So…some advice for aspiring writers: think about what you write. Please, for the love of all things holy, think about the morality of the actions your characters, think about precisely what it is that they’re doing, and how a normal human being would react to it. If you are writing or editing a book, catch this stuff, and be aware that having sympathetic characters running concentration is not a thing that is okay to write. That’s how you avoid writing protagonists who are genocidal maniacs.

This is one of those things you’d think you wouldn’t have to tell people, but there you go.

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Comment

  1. Cay on 28 October 2017, 18:08 said:

    Thank you – very good essay. That might be why Trussoni is taking so long with the final book – she realized, Whoops, my heroes are actually skunk-butts.
    May you get the most out of NaNoWriMo.

  2. Juracan on 30 October 2017, 18:07 said:

    That might be why Trussoni is taking so long with the final book – she realized, Whoops, my heroes are actually skunk-butts.

    It might be. In the mean time, she’s written a couple of other books that are completely separate and unrelated, so maybe she’s hoping to just move past Angelopolis altogether. I hope so, because I don’t think she’s that terrible if she puts her mind to it.

  3. Apep on 5 November 2017, 12:16 said:

    I read a good chunk of Green’s Nightside and a few of his Secret Histories. They’re alright, but I have to admit that it’s a bit annoying how his protagonists tend to wade through so many enemies with little to no difficulty. I think the last thing of his I read was the more straight-up fantasy, Blue Moon Rising, which starts as a sort of Fractured Fairy Tale, but then gets really, really dark really fast.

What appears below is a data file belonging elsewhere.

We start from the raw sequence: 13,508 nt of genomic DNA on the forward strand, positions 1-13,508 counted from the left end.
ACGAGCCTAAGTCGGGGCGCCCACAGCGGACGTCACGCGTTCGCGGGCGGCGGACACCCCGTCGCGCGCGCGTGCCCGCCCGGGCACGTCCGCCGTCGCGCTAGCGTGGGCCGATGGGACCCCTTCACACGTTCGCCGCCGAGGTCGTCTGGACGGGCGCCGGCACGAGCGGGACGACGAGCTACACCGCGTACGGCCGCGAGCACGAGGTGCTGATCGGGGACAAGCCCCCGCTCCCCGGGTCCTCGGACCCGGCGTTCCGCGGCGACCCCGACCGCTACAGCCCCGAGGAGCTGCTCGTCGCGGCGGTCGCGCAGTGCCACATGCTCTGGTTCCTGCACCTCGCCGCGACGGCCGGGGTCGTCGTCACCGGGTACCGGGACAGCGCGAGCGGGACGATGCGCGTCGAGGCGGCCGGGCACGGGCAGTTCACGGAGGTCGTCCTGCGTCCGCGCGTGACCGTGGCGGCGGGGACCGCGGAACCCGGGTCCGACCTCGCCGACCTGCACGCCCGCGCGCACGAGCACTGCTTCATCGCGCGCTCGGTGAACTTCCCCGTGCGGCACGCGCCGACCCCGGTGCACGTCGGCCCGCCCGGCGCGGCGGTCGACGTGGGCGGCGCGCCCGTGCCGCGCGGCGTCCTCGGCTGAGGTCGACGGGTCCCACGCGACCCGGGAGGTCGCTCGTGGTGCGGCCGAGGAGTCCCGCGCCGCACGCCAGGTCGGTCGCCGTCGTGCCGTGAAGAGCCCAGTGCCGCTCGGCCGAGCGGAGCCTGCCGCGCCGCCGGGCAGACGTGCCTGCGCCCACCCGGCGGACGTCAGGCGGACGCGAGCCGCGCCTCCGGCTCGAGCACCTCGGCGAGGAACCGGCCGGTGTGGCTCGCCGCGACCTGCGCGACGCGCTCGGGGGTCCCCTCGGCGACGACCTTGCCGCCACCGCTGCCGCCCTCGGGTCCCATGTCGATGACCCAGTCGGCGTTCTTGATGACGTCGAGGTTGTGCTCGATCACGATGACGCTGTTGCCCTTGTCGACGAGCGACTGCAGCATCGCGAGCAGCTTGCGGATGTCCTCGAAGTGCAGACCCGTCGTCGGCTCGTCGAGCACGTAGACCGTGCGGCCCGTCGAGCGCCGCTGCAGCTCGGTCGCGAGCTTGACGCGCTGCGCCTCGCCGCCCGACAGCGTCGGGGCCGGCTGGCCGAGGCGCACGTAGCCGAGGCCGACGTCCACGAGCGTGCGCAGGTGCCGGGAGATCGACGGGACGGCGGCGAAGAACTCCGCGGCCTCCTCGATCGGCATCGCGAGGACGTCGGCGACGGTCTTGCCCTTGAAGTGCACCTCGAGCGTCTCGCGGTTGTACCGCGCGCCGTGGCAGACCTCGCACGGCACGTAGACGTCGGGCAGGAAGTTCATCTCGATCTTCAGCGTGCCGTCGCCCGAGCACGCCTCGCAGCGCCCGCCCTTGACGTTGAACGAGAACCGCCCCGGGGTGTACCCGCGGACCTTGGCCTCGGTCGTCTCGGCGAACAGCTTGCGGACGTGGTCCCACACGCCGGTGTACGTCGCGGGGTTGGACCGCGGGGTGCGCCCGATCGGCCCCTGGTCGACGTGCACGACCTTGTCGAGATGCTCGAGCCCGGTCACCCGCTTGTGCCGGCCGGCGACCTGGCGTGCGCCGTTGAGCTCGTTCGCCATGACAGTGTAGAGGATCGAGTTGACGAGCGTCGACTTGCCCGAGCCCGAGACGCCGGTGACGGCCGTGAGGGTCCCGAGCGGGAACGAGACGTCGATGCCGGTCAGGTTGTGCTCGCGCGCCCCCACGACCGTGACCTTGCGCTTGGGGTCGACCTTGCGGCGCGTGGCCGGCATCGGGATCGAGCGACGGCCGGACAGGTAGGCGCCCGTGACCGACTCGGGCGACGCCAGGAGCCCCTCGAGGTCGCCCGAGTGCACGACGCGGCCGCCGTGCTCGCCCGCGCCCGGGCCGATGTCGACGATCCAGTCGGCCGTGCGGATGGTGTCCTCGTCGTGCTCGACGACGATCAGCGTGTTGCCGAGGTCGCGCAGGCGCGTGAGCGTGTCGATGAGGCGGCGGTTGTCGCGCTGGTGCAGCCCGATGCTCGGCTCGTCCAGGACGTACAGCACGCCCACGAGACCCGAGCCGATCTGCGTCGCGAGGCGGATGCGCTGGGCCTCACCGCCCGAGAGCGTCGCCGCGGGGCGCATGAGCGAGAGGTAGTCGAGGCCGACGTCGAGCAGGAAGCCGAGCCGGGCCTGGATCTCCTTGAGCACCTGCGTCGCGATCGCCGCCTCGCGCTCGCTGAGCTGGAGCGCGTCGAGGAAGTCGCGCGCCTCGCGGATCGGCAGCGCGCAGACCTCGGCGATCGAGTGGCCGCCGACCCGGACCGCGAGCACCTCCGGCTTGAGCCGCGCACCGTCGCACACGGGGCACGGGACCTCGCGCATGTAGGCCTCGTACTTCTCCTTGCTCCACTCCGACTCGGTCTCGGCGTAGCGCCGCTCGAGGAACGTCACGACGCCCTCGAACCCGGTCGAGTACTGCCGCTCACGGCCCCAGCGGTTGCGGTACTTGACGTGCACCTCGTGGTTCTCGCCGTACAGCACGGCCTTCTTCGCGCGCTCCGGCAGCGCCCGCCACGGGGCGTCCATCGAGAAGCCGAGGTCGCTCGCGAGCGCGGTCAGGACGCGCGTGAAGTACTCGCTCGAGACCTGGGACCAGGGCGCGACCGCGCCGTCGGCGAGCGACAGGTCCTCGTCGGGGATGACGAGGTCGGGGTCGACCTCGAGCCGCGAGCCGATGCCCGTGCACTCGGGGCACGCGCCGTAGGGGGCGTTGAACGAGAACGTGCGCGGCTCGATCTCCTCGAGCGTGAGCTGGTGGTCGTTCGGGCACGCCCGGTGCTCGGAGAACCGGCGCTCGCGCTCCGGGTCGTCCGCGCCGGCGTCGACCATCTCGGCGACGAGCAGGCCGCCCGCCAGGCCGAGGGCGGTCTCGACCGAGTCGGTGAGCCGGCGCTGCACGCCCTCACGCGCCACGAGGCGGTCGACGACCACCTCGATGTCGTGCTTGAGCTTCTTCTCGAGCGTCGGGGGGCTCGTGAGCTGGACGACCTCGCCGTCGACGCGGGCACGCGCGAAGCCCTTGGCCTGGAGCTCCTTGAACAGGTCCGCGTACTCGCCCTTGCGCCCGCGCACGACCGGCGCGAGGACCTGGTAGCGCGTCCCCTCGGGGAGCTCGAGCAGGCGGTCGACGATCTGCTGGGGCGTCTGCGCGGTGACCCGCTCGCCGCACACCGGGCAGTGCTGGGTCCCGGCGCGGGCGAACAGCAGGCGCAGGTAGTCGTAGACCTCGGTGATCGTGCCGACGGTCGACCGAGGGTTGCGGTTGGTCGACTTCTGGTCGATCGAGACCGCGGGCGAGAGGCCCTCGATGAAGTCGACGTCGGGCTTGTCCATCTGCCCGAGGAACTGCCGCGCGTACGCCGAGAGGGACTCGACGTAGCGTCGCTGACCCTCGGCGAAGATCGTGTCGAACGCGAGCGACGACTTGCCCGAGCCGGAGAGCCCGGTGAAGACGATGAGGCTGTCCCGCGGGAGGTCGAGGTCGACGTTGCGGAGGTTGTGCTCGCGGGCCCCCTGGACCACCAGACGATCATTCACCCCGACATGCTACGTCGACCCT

That said, I can appreciate his stuff on a purely pop-corn, junk food level.

    I’m doing NaNoWriMo as well. Good luck!

  4. The Smith of Lie on 5 November 2017, 13:30 said:

    I read a good chunk of Green’s Nightside and a few of his Secret Histories. They’re alright, but I have to admit that it’s a bit annoying how his protagonists tend to wade through so many enemies with little to no difficulty.

    Hah. This is exactly the reason I gave up on the The Man with the Golden Torc about 20% in. The protagonist just felt sort of like a Mary Sue to me and it discouraged me very strongly.

    But at least he was not a genocidal psycho, like Angelologits.

  5. Juracan on 5 November 2017, 15:18 said:

    They’re alright, but I have to admit that it’s a bit annoying how his protagonists tend to wade through so many enemies with little to no difficulty.

    I think that’s a totally valid criticism of Simon R. Green’s work, and it’s one reason I don’t think he’s necessarily as good as some other urban fantasy writers. The difference though, I think, is that the stories tend to be so over-the-top ridiculous (I mean look at the names I mention in the article, for one), and are more in tone meant to be taken as popcorn fiction rather than taking itself too seriously. They’re not great reads, by any stretch of the imagination, but they’re fun books if you’ve got some free time on your hands.

    Which is why I was all the more surprised that I could compare it favorably to Angelopolis, and that even an author I didn’t think was particularly brilliant handled the plot point a thousand times better than Danielle Trussoni.